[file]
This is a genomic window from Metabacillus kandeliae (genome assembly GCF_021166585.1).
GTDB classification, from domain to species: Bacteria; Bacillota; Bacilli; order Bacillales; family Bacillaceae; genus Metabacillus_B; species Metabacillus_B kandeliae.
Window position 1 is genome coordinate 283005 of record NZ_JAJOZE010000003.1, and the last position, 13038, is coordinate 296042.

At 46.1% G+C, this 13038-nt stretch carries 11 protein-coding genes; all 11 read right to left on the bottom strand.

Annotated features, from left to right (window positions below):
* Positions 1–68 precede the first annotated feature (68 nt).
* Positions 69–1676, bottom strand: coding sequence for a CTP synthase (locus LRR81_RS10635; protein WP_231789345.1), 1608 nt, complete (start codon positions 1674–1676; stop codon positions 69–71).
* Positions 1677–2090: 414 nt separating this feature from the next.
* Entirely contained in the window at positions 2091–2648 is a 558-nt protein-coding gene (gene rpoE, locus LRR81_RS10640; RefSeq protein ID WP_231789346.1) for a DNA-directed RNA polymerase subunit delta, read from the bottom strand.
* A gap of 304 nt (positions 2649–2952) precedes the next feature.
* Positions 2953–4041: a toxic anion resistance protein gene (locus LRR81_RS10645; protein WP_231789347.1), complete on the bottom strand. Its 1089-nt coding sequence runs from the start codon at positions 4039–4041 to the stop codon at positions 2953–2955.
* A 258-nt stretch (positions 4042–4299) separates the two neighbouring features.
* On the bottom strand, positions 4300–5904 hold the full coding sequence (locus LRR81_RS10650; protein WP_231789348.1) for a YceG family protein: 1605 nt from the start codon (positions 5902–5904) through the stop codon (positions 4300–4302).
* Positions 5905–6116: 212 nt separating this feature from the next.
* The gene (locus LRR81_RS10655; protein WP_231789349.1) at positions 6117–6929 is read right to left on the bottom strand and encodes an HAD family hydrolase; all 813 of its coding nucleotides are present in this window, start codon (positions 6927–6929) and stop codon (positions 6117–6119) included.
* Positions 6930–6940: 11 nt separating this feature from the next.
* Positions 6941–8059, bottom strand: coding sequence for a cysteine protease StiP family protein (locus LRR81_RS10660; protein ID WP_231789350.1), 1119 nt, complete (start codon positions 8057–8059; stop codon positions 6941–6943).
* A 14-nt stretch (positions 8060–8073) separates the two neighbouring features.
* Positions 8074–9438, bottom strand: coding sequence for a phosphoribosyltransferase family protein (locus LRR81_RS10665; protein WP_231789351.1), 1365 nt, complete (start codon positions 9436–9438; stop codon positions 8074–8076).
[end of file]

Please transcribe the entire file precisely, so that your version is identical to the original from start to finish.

This is a genomic window from Metabacillus kandeliae (genome assembly GCF_021166585.1).
GTDB classification, from domain to species: Bacteria; Bacillota; Bacilli; order Bacillales; family Bacillaceae; genus Metabacillus_B; species Metabacillus_B kandeliae.
Window position 1 is genome coordinate 283005 of record NZ_JAJOZE010000003.1, and the last position, 13038, is coordinate 296042.

At 46.1% G+C, this 13038-nt stretch carries 11 protein-coding genes; all 11 read right to left on the bottom strand.

Annotated features, from left to right (window positions below):
* Positions 1–68 precede the first annotated feature (68 nt).
* Positions 69–1676, bottom strand: coding sequence for a CTP synthase (locus LRR81_RS10635; protein WP_231789345.1), 1608 nt, complete (start codon positions 1674–1676; stop codon positions 69–71).
* Positions 1677–2090: 414 nt separating this feature from the next.
* Entirely contained in the window at positions 2091–2648 is a 558-nt protein-coding gene (gene rpoE, locus LRR81_RS10640; RefSeq protein ID WP_231789346.1) for a DNA-directed RNA polymerase subunit delta, read from the bottom strand.
* A gap of 304 nt (positions 2649–2952) precedes the next feature.
* Positions 2953–4041: a toxic anion resistance protein gene (locus LRR81_RS10645; protein WP_231789347.1), complete on the bottom strand. Its 1089-nt coding sequence runs from the start codon at positions 4039–4041 to the stop codon at positions 2953–2955.
* A 258-nt stretch (positions 4042–4299) separates the two neighbouring features.
* On the bottom strand, positions 4300–5904 hold the full coding sequence (locus LRR81_RS10650; protein WP_231789348.1) for a YceG family protein: 1605 nt from the start codon (positions 5902–5904) through the stop codon (positions 4300–4302).
* Positions 5905–6116: 212 nt separating this feature from the next.
* The gene (locus LRR81_RS10655; protein WP_231789349.1) at positions 6117–6929 is read right to left on the bottom strand and encodes an HAD family hydrolase; all 813 of its coding nucleotides are present in this window, start codon (positions 6927–6929) and stop codon (positions 6117–6119) included.
* Positions 6930–6940: 11 nt separating this feature from the next.
* Positions 6941–8059, bottom strand: coding sequence for a cysteine protease StiP family protein (locus LRR81_RS10660; protein ID WP_231789350.1), 1119 nt, complete (start codon positions 8057–8059; stop codon positions 6941–6943).
* A 14-nt stretch (positions 8060–8073) separates the two neighbouring features.
* Positions 8074–9438, bottom strand: coding sequence for a phosphoribosyltransferase family protein (locus LRR81_RS10665; protein WP_231789351.1), 1365 nt, complete (start codon positions 9436–9438; stop codon positions 8074–8076).